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There are generally two ways one handles a case. Try get it over as soon as possible and limit the damage, both publicly and personally. Or one attempts to drag it out as long as possible until one of the parties throws in the towel. It seems the latter approach was taken by Iqbal Survé, executive chairman of the Independent Media Group in the legal case brought by Alide Dasnois’, former editor of the Cape Times, against them. It has taken a full two and a half years for this case to get onto the roll, but today sees both in the Labour Court. The saga goes back to the unfortunate evening South African icon Nelson Mandela passed away. Dasnois was dismissed by Survé, despite her team’s wrap around tribute being among the 15 best worldwide as prescribed by Time magazine. Survé believed it was poor, and subsequently fired her. On the same day, Dasnois also ran a damning Public Protector report, which implicated another Survé company over a dodgy fishing quota award. The former newspaper editor is hence suing the Independent for R4 million. Biznews’ Alec Hogg says that this is a pittance when compared with the reputational damage wrought by her 67-page tell-all affidavit, which is below. Saying the smart call would have been to take option one, and settle a long time ago. – Stuart Lowman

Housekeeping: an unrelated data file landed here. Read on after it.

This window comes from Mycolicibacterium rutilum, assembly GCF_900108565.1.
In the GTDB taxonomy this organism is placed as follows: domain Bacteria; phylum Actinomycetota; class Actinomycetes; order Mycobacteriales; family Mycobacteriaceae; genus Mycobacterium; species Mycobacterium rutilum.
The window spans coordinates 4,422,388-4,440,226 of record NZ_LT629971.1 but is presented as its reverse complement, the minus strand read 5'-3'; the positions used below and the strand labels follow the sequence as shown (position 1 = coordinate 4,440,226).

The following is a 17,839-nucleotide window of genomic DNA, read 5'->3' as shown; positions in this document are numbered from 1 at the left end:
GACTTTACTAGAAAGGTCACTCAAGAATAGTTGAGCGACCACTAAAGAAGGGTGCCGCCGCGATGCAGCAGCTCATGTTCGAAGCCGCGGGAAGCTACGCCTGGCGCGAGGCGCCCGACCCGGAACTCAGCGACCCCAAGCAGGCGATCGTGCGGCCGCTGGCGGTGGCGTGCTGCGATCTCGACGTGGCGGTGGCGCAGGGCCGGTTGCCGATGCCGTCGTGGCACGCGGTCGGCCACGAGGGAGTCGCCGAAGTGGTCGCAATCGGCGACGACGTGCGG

— Helen Zille (@helenzille) May 9, 2016
How a South African media CEO vowed to use his "billions" to destroy a defiant editor — and please the ANC:https://t.co/b692QdNh0z
— Geoffrey York (@geoffreyyork) May 9, 2016